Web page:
Scottish Championship: Alloa Athletic v Dundee
Venue: Indodrill Stadium Date: Friday, 19 March Time: 19:45 GMT
Coverage: Watch live on BBC Scotland and on the BBC Sport website and app.

Even in this Covid-stricken, shortened season, the Scottish Championship is shaping up to be one of the most fiercely contested divisions in the UK.

Eight of the 10 teams could still sneak into the promotion play-offs, with only nine points separating second-placed Dunfermline from ninth-placed Arbroath.

But who is coming into these last seven games in the best form? Can anyone catch Hearts? And why is the Championship so close on a regular basis?

Hearts on their way

The intrigue is mainly focussed around the play-off, rather than title race, because Hearts are 15 points clear at the summit. But is it really that assured that Robbie Neilson’s men will clinch an instant return to the Premiership?

A fitful run of form at the beginning of the year and some less-than-ideal football on display prompted noises of concern. Since then though, Hearts have gone a run of eight games unbeaten, and despite having played more games than their closest rivals, will win the league barring a spectacular collapse.

The play-off front-runners

Craig Wighton has three goals in as many games since joining Dunfermline from Hearts

Dunfermline are the current front-runners to claim the first of three play-off places. Stevie Crawford recruited smartly to add proven Championship quality in Declan McManus from Ross County, Kevin O’Hara from Alloa, and most recently Craig Wighton of Hearts.

And, although their form has been somewhat patchy since the turn of the year, with two games in hand they look a good bet to at least remain in the play-offs come May.

Raith Rovers are also well placed. After promotion via a points-per-game calculation when last season ended, you’d be forgiven for thinking the Fifers would struggle to make a mark on the division.

However, John McGlynn’s side have been one of the standout teams with their attractive style of play. Their form has dipped recently, with no win in three, and while most would agree their play has deserved more, merit doesn’t get you three points at Gayfield or the Indodrill.

Dundee are the last side currently occupying the play-off places. Nothing has seemed easy the last few years at Dens Park and this season hasn’t bucked that trend. James McPake’s side are still in a good position, but they must improve their away form having won just once on the road all season.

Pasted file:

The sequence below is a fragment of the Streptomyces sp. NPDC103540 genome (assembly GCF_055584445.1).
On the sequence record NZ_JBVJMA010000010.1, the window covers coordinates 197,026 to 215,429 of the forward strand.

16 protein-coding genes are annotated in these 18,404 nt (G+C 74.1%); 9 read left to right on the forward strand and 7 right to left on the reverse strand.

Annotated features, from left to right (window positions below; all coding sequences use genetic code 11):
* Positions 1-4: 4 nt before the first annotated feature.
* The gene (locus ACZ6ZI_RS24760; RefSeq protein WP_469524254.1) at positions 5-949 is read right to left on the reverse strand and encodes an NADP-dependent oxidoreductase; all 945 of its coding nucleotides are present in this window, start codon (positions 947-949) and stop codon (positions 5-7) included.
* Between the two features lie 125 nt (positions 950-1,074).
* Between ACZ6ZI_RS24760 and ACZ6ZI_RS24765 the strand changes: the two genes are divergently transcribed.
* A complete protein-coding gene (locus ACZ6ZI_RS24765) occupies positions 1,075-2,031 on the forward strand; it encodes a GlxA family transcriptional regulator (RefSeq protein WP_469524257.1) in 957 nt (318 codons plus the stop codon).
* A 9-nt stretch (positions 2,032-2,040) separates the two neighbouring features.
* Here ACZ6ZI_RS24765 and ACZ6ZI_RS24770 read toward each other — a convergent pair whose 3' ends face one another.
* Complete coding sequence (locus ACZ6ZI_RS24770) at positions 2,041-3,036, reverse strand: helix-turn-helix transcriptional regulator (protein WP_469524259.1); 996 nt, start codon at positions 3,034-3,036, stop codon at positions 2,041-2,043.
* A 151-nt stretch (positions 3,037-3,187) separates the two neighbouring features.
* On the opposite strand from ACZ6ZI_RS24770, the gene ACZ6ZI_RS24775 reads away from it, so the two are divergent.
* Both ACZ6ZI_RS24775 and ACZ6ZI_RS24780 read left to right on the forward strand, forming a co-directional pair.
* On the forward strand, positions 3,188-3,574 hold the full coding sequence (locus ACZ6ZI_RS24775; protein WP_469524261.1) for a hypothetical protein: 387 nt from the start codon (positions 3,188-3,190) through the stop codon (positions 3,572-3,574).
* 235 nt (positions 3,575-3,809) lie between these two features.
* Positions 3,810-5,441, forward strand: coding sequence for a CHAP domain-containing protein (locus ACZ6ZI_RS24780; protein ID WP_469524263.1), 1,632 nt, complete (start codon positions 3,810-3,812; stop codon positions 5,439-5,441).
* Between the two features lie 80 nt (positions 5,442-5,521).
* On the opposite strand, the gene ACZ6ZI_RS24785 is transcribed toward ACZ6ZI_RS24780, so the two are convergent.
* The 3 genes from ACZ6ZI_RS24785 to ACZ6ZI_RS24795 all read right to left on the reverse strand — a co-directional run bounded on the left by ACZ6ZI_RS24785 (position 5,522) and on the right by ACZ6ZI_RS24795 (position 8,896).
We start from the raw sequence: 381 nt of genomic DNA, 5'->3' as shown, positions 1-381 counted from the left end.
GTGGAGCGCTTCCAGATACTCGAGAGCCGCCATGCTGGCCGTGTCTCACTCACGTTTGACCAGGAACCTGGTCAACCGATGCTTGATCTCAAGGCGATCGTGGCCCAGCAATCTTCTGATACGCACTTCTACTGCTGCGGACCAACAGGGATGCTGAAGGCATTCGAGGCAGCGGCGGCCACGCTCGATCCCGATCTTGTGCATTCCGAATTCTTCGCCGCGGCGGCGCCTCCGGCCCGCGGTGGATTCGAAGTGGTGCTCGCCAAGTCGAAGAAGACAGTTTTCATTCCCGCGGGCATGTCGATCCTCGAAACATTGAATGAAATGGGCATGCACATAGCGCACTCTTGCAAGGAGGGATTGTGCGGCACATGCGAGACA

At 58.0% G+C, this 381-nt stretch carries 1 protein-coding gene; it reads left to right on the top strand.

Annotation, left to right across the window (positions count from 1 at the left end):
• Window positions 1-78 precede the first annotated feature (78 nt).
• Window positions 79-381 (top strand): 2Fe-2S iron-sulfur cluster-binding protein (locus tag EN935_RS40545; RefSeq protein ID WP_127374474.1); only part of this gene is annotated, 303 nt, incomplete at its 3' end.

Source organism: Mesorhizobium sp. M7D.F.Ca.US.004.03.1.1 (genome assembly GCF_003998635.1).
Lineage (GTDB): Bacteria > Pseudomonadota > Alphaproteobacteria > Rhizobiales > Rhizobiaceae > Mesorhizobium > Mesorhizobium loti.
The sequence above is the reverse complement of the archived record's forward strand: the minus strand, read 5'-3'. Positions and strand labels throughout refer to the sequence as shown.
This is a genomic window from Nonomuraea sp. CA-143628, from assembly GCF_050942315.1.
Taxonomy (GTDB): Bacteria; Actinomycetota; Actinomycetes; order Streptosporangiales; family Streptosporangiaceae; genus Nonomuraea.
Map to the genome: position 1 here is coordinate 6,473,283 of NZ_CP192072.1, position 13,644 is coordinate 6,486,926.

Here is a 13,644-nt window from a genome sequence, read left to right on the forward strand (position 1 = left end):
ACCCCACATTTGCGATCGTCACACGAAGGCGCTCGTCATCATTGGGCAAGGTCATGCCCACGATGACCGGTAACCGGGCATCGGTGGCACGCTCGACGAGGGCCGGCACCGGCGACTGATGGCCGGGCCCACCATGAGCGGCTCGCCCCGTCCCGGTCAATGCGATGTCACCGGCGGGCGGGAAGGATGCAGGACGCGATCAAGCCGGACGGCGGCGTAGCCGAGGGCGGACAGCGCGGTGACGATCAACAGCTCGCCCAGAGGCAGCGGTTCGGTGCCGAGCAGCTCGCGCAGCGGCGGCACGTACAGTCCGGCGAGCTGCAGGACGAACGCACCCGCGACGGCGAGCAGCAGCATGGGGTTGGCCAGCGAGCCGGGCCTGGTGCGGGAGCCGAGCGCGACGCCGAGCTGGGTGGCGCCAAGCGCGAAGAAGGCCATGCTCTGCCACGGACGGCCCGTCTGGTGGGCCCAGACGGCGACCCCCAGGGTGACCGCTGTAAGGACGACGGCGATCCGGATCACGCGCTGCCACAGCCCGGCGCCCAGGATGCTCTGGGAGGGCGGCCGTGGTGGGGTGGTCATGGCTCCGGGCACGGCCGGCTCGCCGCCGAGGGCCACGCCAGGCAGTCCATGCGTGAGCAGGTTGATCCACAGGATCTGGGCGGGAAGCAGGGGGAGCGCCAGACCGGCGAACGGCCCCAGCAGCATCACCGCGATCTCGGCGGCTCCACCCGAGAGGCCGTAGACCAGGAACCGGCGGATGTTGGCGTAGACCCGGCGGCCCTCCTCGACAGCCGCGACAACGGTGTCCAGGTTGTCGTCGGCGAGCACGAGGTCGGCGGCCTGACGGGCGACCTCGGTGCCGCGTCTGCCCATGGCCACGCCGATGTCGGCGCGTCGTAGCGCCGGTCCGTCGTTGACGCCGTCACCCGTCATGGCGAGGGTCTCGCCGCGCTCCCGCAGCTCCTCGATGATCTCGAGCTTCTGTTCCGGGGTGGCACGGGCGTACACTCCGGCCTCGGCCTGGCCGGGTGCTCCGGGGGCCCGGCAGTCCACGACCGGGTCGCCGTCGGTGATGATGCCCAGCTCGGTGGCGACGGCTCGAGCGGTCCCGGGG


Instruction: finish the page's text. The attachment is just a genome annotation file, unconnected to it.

Making a late charge

Queen of the South are the form team in the division. Allan Johnston’s men won only one of their first nine games, but their 3-2 defeat by Alloa last Saturday ended a five-game unbeaten run, with Dunfermline and Dundee among the four sides they beat in that spell.

Buoyed by the addition of Dapo Mebude on loan from Rangers, Queens are now a serious threat for the rest of the division. Statistically they have the third-best attack and second-worst defence, so entertainment is a guarantee.

Having taking compassionate leave at the end of February, Inverness Caledonian Thistle boss John Robertson has passed the mantle to Neil McCann. His arrival did not bring a new-manager spring, with the Highlanders achieving their first win in seven on Tuesday.

But despite their poor run of form they sit just three points off the final play-off berth.

Queens have only lost two of their last 11 games

Looking over their shoulders

Morton’s managerial change was forced upon them with David Hopkin offering to resign in a “selfless act” amid financial problems at the club. The 50-year old former Scotland midfielder is now at Championship rivals Ayr United.

Morton have replaced Hopkin with former St Mirren manager Gus MacPherson until the end of the season and both clubs will be hoping for an impact. Ayr have already had one, with Hopkin earning his first win against Dundee at Dens.

Trying to hang on

Arbroath are defying the odds once again this season. Dick Campbell’s part-time team are most likely more concerned with survival but are only six points away from upsetting the apple cart.

They put together an eight-game unbeaten run to begin the year having finished 2020 rock bottom, so who’s to say that couldn’t go on another run?

As for Alloa, they have looked marooned for most of this term but Saturday’s win over Queen of the South has boosted hope for Peter Grant’s men. It’s an uphill battle but not unassailable. They’re currently four points adrift of the relegation play-off place, which might be their best hope.

Why is it so close?

Hamilton fans remember penalty shoot out play-off victory against Hibs 2014

Ever since the leagues were rebranded in 2013 and the post season play-offs were introduced, teams finishing in those spots at either end of the table have tended to stay in the division.

Only five teams that have exited the division via the play-offs and only two of those have been promotions; Hamilton in 2013/14 and Livingston in 2017/18.

The presence of Rangers (two seasons), Hearts (two seasons), Hibernian (three seasons), and Dundee United (four seasons) in the division, plus a built-in advantage for the Premiership team in the play-offs has helped keep the current crop in the second tier.

That means that a lot of clubs’ resources remain at the same level, and many draw very similar crowds so there are no dominant sides.

The majority of the division are also fighting over a small pool of professional players in Scotland, so fishing in the same pond means squad abilities are also comparable.